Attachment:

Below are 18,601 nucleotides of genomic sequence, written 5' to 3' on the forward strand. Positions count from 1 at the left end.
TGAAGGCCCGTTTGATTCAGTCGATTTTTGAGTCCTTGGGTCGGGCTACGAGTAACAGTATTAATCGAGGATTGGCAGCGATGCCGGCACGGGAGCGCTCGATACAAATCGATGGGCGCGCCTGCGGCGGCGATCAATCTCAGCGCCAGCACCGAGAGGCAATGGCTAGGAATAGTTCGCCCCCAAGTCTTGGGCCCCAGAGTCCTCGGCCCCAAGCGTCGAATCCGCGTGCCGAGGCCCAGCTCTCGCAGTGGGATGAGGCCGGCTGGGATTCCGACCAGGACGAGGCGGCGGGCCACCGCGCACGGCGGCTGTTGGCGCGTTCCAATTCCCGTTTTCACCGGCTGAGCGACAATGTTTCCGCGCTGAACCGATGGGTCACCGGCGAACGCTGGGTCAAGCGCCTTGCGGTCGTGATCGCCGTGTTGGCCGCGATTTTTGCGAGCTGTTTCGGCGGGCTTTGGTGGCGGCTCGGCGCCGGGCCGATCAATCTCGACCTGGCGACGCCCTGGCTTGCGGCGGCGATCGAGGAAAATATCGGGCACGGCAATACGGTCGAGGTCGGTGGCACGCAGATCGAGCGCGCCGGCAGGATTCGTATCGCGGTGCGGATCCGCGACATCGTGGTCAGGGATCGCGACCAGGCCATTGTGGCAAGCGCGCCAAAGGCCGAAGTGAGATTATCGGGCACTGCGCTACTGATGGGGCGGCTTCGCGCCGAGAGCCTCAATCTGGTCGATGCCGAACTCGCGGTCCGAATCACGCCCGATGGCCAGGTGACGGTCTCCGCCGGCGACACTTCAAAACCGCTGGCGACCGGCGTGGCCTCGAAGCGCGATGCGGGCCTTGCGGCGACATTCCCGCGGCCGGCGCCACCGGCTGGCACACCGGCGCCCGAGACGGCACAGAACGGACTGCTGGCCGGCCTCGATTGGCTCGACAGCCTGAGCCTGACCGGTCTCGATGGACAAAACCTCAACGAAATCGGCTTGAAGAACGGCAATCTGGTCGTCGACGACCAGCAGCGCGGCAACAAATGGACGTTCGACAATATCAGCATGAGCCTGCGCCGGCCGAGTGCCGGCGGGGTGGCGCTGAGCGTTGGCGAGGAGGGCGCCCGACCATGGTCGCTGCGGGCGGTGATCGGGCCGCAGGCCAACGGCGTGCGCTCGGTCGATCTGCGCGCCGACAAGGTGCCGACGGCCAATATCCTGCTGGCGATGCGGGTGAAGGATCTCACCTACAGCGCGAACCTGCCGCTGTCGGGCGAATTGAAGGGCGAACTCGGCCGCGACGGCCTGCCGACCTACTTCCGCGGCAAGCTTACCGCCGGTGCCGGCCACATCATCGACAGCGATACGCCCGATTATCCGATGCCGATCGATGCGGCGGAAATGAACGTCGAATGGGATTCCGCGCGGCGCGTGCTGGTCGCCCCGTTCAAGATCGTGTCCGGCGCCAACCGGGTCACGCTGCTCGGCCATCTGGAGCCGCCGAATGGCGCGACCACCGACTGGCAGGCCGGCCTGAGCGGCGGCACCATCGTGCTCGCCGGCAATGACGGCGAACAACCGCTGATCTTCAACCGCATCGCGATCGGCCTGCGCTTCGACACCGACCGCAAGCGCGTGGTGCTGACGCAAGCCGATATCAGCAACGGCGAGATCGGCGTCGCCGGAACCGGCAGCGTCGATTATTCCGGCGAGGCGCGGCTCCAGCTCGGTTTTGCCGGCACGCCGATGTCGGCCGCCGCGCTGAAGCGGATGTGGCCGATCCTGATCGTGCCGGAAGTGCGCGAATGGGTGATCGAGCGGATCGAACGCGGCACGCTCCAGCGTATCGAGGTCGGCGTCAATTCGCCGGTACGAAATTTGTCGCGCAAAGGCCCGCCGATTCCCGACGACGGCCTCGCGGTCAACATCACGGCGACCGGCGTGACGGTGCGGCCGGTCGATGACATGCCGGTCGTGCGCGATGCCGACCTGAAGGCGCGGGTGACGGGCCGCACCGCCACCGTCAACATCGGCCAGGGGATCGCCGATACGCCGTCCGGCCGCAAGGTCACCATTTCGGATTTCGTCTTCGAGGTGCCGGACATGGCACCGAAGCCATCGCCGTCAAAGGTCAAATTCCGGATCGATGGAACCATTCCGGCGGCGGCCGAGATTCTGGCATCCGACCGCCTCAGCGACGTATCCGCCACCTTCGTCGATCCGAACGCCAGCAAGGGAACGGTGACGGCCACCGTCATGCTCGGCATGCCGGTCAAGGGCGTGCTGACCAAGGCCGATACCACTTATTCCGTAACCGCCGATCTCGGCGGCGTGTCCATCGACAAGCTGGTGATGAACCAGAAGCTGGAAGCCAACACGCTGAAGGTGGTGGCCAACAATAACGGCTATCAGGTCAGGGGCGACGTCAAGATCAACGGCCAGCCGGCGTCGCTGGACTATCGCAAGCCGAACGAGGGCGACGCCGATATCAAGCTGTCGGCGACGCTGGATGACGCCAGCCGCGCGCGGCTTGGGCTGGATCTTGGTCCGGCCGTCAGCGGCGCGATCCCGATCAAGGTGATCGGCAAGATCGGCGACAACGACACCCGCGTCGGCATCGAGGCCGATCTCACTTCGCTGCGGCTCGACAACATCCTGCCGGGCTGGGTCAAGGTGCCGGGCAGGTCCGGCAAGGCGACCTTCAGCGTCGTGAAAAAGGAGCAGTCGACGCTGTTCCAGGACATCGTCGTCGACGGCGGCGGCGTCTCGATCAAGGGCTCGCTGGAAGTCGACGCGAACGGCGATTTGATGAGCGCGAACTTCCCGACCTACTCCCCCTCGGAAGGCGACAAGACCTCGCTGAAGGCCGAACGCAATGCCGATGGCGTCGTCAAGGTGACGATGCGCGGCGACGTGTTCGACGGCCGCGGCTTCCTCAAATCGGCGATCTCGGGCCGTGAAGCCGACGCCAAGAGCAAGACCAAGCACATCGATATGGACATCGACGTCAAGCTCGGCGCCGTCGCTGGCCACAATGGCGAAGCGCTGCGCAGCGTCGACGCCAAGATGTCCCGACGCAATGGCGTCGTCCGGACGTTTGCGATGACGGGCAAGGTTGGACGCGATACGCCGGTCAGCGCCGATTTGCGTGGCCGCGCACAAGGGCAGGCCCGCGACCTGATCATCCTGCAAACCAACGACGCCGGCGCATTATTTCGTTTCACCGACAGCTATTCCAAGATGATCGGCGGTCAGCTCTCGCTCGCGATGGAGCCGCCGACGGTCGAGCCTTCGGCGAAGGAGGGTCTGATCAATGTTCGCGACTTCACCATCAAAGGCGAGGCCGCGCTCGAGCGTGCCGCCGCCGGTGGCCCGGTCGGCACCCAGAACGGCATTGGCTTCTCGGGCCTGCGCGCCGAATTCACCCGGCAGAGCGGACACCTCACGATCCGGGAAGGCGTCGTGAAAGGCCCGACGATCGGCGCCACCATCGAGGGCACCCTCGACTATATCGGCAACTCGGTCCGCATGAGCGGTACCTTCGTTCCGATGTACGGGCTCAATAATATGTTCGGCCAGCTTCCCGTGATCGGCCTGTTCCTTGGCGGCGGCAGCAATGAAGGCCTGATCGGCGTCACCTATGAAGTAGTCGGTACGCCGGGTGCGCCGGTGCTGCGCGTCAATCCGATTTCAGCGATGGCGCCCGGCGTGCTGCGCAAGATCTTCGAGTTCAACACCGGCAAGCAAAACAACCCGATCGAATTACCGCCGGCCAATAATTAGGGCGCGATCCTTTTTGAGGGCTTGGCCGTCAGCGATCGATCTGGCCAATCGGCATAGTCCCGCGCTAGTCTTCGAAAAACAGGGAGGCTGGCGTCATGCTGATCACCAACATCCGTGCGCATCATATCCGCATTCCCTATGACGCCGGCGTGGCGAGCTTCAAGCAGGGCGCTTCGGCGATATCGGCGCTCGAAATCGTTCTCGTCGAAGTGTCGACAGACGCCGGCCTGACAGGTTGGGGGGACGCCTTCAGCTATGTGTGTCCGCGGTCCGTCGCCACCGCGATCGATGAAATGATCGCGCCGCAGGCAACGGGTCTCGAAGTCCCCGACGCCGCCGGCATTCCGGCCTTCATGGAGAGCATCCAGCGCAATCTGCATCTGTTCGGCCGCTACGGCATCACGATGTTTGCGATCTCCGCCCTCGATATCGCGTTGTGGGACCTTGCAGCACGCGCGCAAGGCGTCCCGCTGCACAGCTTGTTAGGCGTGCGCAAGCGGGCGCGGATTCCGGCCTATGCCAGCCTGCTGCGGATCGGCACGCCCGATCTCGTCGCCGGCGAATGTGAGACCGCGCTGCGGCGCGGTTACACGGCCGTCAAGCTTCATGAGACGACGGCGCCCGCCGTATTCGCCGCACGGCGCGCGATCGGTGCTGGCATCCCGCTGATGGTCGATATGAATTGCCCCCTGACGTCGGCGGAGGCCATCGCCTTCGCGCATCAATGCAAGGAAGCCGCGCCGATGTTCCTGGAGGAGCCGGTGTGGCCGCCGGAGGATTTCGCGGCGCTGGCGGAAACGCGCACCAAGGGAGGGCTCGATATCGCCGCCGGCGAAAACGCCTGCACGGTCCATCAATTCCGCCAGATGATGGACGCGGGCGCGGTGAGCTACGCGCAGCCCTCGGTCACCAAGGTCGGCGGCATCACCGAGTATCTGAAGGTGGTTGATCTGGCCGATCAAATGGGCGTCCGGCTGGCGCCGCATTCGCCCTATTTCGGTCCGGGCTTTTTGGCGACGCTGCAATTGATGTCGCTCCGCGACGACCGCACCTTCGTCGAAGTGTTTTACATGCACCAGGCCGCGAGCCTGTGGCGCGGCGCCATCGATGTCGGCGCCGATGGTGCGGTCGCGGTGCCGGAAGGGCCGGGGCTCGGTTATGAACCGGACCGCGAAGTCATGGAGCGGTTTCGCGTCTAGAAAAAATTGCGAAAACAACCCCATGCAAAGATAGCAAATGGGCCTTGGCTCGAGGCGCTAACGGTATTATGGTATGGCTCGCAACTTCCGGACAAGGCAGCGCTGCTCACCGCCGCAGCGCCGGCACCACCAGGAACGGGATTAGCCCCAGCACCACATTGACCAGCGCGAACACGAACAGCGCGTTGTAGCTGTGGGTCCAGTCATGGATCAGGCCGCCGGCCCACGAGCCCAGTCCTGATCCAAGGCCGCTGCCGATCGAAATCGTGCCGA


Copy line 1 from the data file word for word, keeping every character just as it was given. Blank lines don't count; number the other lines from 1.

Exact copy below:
Below are 18,601 nucleotides of genomic sequence, written 5' to 3' on the forward strand. Positions count from 1 at the left end.